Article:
Video

Video Kobani Refugees Welcome, Turkey Criticizes, US Airdrop

Residents of Kobani in northern Syria have welcomed the airdrop of weapons, ammunition and medicine to Kurdish militia who are resisting the seizure of their city by Islamic State militants. The Turkish government, however, has criticized the operation. VOA’s Scott Bobb reports from southeastern Turkey, across the border from Kobani.
Video

Video China Political Meeting Seeks to Improve Rule of Law

China’s communist leaders will host a top level political meeting this week, called the Fourth Plenum, and for the first time in the party’s history, rule of law will be a key item on the agenda. Analysts and Chinese media reports say the meetings could see the approval of long-awaited measures aimed at giving courts more independence and include steps to enhance an already aggressive and high-reaching anti-corruption drive. VOA’s Bill Ide has more from Beijing.
Video

Video US ‘Death Cafes’ Put Focus on the Finale

In contemporary America, death usually is a topic to be avoided. But the growing “death café” movement encourages people to discuss their fears and desires about their final moments. VOA’s Jerome Socolovsky reports.
Video

Video Ebola Orphanage Opens in Sierra Leone

Sierra Leone's first Ebola orphanage has opened in the Kailahun district. Hundreds of children orphaned since the beginning of the Ebola outbreak face stigma and rejection with nobody to care for them. Adam Bailes reports for VOA about a new interim care center that's aimed at helping the growing number of children affected by Ebola.
Video

Video Young Nairobi Tech Innovator on 'Track' in Security Business

A 24-year-old technology innovator in Nairobi has invented a tracking device that monitors and secures cars. He has also come up with what he claims is the most robust audio-visual surveillance system yet. As Lenny Ruvaga reports from the Kenyan capital, his innovations are offering alternative security solutions.
Video

Video Latinas Converting to Islam for Identity, Structure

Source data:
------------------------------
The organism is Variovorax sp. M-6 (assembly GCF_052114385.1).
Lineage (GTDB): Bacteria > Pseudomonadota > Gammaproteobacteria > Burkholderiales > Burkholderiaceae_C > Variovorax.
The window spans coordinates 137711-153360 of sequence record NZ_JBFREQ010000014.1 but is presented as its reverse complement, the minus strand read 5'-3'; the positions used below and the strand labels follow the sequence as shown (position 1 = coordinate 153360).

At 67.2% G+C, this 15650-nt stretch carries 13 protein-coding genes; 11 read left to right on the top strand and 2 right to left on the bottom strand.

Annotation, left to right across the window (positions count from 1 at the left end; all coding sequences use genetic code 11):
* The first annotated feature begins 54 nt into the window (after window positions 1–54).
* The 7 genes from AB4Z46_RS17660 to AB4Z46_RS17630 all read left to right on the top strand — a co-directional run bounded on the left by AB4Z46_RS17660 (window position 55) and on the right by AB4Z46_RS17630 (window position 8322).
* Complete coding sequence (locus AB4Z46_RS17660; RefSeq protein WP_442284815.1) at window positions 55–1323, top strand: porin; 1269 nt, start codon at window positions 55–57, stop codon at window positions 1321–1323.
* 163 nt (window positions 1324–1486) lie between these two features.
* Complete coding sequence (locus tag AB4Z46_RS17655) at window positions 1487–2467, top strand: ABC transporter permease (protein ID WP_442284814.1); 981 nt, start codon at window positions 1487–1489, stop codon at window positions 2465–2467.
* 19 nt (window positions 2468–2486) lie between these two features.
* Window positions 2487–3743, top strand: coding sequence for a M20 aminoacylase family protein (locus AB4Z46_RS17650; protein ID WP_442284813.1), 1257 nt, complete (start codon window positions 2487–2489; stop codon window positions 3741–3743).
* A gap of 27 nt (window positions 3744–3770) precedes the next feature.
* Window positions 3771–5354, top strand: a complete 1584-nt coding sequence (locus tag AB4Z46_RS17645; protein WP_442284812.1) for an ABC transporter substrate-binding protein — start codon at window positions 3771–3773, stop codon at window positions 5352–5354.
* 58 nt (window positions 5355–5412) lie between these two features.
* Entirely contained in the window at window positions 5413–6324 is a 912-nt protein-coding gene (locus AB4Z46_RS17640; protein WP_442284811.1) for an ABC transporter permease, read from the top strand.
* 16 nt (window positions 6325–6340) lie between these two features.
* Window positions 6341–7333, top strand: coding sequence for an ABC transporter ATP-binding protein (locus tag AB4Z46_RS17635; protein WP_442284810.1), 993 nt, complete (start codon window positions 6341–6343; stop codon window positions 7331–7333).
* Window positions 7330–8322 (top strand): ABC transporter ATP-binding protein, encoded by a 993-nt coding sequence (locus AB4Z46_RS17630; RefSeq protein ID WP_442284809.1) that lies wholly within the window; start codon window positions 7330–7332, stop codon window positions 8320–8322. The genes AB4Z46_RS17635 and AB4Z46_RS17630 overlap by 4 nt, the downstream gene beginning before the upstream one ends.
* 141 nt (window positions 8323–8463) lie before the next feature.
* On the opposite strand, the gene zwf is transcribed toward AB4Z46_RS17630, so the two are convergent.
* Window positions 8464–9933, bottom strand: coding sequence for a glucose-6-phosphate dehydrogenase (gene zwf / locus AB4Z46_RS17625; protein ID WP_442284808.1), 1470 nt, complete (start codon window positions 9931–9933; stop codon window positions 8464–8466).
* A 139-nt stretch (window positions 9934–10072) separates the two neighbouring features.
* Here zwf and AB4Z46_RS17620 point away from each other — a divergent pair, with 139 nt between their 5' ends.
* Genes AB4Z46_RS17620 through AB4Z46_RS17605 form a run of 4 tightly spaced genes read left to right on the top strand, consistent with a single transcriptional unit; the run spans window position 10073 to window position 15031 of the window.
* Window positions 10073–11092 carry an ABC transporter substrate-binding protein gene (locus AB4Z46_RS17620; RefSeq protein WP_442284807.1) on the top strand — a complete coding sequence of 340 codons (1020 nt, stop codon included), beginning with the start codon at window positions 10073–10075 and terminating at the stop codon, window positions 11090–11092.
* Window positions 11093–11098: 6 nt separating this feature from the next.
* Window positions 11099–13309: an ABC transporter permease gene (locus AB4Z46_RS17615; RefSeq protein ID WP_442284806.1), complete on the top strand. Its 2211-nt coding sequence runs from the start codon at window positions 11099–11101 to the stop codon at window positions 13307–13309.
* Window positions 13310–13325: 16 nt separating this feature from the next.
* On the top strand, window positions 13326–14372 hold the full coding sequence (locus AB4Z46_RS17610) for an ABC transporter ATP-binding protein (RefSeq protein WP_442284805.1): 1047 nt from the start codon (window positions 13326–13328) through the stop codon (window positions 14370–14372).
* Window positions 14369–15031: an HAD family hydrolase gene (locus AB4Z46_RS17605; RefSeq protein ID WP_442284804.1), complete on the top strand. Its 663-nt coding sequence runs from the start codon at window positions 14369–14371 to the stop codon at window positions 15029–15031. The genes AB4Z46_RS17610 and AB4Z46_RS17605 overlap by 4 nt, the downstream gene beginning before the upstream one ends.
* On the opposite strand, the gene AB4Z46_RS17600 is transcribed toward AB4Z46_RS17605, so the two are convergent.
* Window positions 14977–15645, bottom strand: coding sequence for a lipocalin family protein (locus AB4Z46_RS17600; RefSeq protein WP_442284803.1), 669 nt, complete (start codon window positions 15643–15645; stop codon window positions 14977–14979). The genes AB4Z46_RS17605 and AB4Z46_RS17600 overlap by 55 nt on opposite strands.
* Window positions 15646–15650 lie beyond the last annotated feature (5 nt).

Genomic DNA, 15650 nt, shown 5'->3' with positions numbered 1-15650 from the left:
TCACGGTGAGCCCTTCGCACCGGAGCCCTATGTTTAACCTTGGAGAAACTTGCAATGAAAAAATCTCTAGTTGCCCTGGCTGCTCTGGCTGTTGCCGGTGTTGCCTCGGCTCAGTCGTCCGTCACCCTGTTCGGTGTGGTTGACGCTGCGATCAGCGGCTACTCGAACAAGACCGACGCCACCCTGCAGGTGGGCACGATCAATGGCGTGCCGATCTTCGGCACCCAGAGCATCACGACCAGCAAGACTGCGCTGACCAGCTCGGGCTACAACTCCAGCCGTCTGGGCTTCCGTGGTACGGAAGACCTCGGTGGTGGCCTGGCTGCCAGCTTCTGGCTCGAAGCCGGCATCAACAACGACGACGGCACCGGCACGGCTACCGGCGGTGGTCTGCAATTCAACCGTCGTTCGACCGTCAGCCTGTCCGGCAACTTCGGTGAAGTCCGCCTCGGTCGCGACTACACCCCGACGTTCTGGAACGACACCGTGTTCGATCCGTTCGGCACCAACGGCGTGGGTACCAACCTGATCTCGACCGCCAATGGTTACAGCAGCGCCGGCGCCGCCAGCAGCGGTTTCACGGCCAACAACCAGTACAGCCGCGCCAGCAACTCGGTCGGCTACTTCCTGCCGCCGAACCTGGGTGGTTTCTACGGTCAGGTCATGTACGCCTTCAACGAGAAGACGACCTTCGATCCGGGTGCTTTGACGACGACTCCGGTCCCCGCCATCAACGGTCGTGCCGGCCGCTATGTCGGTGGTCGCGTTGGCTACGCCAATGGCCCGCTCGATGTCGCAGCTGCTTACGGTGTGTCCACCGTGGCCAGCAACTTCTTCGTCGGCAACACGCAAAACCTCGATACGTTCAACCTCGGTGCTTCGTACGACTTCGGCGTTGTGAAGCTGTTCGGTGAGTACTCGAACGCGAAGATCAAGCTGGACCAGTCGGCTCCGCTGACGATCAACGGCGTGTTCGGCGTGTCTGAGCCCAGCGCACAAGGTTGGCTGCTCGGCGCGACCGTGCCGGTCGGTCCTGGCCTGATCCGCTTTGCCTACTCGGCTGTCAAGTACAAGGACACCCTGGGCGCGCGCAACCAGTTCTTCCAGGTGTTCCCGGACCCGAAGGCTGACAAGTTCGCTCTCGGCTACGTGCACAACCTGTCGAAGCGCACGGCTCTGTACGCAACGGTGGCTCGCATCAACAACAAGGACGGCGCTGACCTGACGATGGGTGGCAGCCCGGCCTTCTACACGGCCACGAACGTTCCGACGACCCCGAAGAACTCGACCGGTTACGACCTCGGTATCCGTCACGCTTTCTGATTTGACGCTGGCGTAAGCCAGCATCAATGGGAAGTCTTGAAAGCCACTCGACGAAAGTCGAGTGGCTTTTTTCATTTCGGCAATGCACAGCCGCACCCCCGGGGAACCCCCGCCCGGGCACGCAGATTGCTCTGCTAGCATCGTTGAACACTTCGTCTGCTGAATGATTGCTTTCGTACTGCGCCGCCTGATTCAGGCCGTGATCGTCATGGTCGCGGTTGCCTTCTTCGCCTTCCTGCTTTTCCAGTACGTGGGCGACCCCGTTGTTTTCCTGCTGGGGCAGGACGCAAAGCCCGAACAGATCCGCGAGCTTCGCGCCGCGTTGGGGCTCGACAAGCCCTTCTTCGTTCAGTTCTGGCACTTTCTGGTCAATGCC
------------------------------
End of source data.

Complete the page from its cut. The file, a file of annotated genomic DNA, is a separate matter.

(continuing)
Latinos are one of the fastest growing groups in the Muslim religion. According to the Pew Research Center, about 6 percent of American Muslims are Latino. And a little more than half of new converts are female. VOA’s Carolyn Presutti travelled to Miami, Florida -- where two out of every three residents is Hispanic -- to learn more.
Video

Video Exclusive: American Joins Kurds' Anti-IS Fight

The United States and other Western nations have expressed alarm about their citizens joining Islamic State forces in Syria and Iraq. In a rare counterpoint to the phenomenon, an American has taken up arms with the militants' Syrian Kurdish opponents. Elizabeth Arrott has more in this exclusive profile by VOA Kurdish reporter Zana Omer in Ras al Ayn, Syria.
Video

Video South Korea Confronts Violence Within Military Ranks

Every able-bodied South Korean male between 18 and 35 must serve for 21 to 36 months in the country’s armed forces, depending upon the specific branch. For many, service is a rite of passage to manhood. But there are growing concerns that bullying and violence come along with the tradition. Reporter Jason Strother has more from Seoul.
Video

Video North Carolina Emerges as Key Election Battleground

U.S. congressional midterm elections will be held on November 4th and most political analysts give Republicans an excellent chance to win a majority in the U.S. Senate, which Democrats now control. So what are the issues driving voters in this congressional election year? VOA National Correspondent Jim Malone traveled to North Carolina, one of the most politically competitive states in the country, to find out.
Video

Video Comanche People Maintain Pride in Their Heritage

The Comanche (Indian nation) once were called the “Lords of the Plains,” with an empire that included half the land area of current day Texas, large parts of Oklahoma, New Mexico, Kansas and Colorado.The fierceness and battle prowess of these warriors on horseback delayed the settlement of most of West Texas for four decades. VOA’s Greg Flakus reports from Lawton, Oklahoma, that while their warrior days are over, the 15,000 members of the Comanche Nation remain a proud people.
Video

Video Turkey Campus Attacks Raise Islamic Radicalization Fears

Concerns are growing in Turkey of Islamic radicalization at some universities, after clashes between supporters of the jihadist group Islamic State (IS) or ISIS, and those opposed to the extremists. Pro-jihadist literature is on sale openly on the streets of Istanbul. Critics accuse the government of turning a blind eye to radicalism at home, while Kurds accuse the president of supporting IS - a charge strongly denied. Henry Ridgwell reports from London.

All About America

AppleAndroid